Is workaholism a real thing?
Have you ever called someone else or perhaps yourself a workaholic? Well despite it often talked about in a jovial manner, workaholism is actually a real thing. Sometimes considered by psychology and sociology academics as a behaviour-based addiction or compulsion, it is something that has been found to afflict pretty high portions of some populations, especially in western culture.
You might be surprised to hear that there’s even such a thing as Workaholics Anonymous for those who need help, akin to Alcoholics Anonymous or AA.
Workaholism occurs when someone is driven or motivated to work at an uncontrollable or overpowering level. But, it’s also a little more than this. Workaholics spend so much time, effort and energy on work that it starts to impact their relationships, family life, extra-curricular activities and even their health.
Some of the negative physical and psychological outcomes of workaholism are depression, burnout, poor health, life dissatisfaction, and relationship problems.
Given these pretty high stakes, it’s important for leaders and managers to know a little about what kind of workplace fosters workaholism. After all, it’s both a legal and moral responsibility for leaders to ensure that workers are safe and healthy in the workplace.
It’s no secret that our modern workplace culture is now set by technological advancements, continuous connectivity to the office, and increased pressure on organisations to remain competitive and efficient. But it’s these kinds of things that can urge us to feel like we must work harder and faster.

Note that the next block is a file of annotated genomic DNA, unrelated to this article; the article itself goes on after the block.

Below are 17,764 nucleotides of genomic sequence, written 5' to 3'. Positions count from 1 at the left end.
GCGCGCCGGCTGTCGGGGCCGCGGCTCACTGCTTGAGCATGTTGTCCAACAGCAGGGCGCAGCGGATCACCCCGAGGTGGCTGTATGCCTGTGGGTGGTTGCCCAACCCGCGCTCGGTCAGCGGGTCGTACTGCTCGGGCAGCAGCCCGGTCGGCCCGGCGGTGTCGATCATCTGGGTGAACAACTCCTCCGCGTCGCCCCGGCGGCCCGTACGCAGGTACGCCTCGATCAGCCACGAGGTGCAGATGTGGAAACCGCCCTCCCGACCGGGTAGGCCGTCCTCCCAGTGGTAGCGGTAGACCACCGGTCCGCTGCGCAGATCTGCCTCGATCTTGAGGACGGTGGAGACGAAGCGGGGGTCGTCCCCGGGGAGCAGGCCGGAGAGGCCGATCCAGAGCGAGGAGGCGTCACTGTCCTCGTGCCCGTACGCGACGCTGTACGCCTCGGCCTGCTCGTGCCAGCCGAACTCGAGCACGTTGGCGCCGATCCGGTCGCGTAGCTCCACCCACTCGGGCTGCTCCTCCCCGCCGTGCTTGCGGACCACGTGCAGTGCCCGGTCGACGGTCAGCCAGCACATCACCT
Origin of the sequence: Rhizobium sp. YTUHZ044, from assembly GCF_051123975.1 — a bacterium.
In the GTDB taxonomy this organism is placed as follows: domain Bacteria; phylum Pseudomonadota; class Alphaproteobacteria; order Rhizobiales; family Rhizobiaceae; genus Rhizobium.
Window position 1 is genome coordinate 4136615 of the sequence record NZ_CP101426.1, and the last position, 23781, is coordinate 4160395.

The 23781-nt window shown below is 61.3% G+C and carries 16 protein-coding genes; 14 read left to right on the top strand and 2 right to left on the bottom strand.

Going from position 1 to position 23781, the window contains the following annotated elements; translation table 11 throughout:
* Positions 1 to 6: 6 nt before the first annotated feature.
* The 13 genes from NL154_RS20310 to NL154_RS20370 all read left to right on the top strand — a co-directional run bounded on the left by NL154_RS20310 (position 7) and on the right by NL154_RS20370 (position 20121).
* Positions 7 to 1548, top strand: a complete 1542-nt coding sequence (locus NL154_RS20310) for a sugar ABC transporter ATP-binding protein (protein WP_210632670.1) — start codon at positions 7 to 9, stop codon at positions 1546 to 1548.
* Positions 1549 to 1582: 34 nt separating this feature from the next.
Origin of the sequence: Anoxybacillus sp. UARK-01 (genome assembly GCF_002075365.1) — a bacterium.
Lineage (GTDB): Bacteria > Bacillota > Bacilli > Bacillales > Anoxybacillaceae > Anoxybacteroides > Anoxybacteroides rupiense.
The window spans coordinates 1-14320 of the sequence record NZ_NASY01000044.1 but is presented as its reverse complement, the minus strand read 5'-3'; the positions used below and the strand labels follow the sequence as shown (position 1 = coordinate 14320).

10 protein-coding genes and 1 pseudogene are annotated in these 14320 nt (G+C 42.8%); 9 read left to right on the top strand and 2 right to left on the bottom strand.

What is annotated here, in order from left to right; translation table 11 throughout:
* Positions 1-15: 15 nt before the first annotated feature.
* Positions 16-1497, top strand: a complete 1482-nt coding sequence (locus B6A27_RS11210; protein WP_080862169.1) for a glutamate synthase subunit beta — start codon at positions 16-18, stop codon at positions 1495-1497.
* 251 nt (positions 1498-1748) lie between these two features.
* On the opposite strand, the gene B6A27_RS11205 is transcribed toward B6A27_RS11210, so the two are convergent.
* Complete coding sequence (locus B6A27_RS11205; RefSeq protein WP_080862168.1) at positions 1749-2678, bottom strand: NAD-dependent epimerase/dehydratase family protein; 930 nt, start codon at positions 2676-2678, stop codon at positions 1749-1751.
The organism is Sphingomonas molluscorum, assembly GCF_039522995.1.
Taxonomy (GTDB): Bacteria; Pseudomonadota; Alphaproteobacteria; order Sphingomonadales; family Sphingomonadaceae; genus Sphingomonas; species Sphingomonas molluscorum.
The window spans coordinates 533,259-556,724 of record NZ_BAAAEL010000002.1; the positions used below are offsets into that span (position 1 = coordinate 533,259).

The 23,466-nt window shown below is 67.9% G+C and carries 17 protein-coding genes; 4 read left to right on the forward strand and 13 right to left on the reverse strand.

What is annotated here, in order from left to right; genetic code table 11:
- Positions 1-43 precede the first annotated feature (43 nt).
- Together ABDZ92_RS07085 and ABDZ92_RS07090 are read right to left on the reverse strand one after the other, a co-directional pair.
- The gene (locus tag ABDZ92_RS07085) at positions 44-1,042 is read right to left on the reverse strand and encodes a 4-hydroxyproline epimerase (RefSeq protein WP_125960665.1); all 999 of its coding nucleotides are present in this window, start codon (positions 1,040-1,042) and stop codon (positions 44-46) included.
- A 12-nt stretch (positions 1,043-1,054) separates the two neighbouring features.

A 2014 report from The Australia Institute revealed that work-life balance has been declining in recent years, with the many feeling pressure to work longer hours to keep up. And, unsurprisingly, work-life imbalance has been found to be correlated with workaholism.
The great news is that we can change the nature of our workplace environments to avoid the likelihood of workaholism taking hold. Studies have found that a competitive workplace, a culture of overwork, performance comparisons between colleagues, and high job performance demands are all factors that may contribute to workaholism.
So, if you have any of these things bubbling away at your workplace and you think it might be negatively contributing to the health of your people, perhaps it may be time to rethink things.
And certainly supporting some healthy workplace initiatives coming up like ‘RUOK Day’ in September, ‘Ride to Work Day’ in October, or ‘Go Home on Time Day’ in November, will help cultivate the kind of culture that supports a fit work-life balance for your people.
Let’s make better, healthier and safer workplaces so that we can enjoy our time outside of work as well. Go team!
Read more about mental health and wellbeing at work: